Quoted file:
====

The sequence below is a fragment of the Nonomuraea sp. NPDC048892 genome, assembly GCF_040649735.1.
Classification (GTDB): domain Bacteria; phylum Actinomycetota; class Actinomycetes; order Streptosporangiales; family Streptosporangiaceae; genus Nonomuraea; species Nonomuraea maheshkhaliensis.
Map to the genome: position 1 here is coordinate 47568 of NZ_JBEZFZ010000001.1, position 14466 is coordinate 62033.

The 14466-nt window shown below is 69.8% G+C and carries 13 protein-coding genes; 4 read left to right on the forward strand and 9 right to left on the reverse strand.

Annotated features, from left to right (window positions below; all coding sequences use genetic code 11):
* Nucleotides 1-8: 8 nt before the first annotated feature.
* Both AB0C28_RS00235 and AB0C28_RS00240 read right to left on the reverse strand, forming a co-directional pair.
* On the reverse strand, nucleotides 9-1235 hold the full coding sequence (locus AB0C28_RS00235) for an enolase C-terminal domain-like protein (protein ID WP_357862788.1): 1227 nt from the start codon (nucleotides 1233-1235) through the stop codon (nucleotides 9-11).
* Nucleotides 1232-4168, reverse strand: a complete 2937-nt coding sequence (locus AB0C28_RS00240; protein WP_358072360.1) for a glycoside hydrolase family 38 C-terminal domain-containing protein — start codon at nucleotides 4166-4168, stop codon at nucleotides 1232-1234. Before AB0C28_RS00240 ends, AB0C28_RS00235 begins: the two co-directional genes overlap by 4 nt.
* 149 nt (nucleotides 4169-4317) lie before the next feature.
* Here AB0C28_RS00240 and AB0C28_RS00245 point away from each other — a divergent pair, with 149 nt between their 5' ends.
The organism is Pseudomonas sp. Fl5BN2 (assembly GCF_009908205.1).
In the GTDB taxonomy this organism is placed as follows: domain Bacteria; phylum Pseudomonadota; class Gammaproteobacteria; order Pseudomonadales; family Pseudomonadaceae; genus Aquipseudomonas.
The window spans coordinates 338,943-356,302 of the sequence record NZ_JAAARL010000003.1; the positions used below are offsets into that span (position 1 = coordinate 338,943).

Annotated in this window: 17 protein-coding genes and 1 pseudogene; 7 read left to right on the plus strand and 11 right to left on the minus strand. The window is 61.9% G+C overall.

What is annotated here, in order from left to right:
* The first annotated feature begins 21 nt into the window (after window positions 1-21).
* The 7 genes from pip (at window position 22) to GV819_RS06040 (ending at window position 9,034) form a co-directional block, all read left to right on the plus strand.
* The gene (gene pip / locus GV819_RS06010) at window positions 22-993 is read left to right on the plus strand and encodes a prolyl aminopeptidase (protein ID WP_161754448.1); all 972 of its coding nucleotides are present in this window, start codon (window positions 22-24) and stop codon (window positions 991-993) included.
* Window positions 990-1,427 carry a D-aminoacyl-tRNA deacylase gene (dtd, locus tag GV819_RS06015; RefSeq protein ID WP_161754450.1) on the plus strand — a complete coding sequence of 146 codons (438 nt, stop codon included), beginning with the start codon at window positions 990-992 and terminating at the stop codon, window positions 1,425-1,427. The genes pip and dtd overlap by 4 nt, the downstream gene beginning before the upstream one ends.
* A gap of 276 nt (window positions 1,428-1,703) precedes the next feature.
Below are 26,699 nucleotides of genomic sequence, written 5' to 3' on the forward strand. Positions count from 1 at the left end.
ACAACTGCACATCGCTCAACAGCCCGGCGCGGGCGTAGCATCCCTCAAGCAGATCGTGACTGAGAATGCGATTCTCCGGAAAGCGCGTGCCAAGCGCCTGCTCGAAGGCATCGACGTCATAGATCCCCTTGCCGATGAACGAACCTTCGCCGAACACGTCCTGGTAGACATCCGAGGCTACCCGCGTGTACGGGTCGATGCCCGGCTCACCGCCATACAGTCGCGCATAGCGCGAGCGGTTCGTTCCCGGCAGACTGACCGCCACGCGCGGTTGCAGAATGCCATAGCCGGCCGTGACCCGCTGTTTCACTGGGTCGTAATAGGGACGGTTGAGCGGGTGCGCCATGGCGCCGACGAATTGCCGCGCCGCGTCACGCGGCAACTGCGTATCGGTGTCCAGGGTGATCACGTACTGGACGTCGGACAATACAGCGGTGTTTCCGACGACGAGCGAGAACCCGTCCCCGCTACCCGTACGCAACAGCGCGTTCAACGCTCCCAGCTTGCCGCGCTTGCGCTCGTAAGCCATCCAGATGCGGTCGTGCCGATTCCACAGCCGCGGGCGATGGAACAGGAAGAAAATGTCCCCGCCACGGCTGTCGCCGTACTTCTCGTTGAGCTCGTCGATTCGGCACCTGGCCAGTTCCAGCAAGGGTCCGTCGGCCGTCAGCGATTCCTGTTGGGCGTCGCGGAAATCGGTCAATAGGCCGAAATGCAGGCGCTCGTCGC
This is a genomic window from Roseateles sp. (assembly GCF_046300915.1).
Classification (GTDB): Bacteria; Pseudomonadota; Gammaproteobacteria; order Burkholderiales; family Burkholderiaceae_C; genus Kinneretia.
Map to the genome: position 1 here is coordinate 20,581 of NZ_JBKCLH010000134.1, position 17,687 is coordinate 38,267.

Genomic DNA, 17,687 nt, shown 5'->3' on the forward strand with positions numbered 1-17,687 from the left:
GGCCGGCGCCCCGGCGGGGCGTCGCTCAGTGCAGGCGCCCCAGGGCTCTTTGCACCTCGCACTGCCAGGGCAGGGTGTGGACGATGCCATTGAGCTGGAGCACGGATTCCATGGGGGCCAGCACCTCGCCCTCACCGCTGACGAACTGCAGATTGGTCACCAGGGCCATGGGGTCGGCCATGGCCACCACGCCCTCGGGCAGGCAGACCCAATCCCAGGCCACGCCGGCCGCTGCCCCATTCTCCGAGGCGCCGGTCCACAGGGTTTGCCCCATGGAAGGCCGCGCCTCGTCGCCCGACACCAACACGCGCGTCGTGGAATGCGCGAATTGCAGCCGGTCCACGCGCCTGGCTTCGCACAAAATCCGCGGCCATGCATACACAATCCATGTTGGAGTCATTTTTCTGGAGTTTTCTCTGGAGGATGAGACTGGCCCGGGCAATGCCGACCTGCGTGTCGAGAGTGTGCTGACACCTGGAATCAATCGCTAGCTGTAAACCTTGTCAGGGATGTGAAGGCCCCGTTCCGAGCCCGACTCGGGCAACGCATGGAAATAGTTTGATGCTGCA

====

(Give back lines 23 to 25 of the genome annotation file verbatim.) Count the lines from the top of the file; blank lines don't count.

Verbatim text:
ACAACTGCACATCGCTCAACAGCCCGGCGCGGGCGTAGCATCCCTCAAGCAGATCGTGACTGAGAATGCGATTCTCCGGAAAGCGCGTGCCAAGCGCCTGCTCGAAGGCATCGACGTCATAGATCCCCTTGCCGATGAACGAACCTTCGCCGAACACGTCCTGGTAGACATCCGAGGCTACCCGCGTGTACGGGTCGATGCCCGGCTCACCGCCATACAGTCGCGCATAGCGCGAGCGGTTCGTTCCCGGCAGACTGACCGCCACGCGCGGTTGCAGAATGCCATAGCCGGCCGTGACCCGCTGTTTCACTGGGTCGTAATAGGGACGGTTGAGCGGGTGCGCCATGGCGCCGACGAATTGCCGCGCCGCGTCACGCGGCAACTGCGTATCGGTGTCCAGGGTGATCACGTACTGGACGTCGGACAATACAGCGGTGTTTCCGACGACGAGCGAGAACCCGTCCCCGCTACCCGTACGCAACAGCGCGTTCAACGCTCCCAGCTTGCCGCGCTTGCGCTCGTAAGCCATCCAGATGCGGTCGTGCCGATTCCACAGCCGCGGGCGATGGAACAGGAAGAAAATGTCCCCGCCACGGCTGTCGCCGTACTTCTCGTTGAGCTCGTCGATTCGGCACCTGGCCAGTTCCAGCAAGGGTCCGTCGGCCGTCAGCGATTCCTGTTGGGCGTCGCGGAAATCGGTCAATAGGCCGAAATGCAGGCGCTCGTCGC
This is a genomic window from Roseateles sp. (assembly GCF_046300915.1).
Classification (GTDB): Bacteria; Pseudomonadota; Gammaproteobacteria; order Burkholderiales; family Burkholderiaceae_C; genus Kinneretia.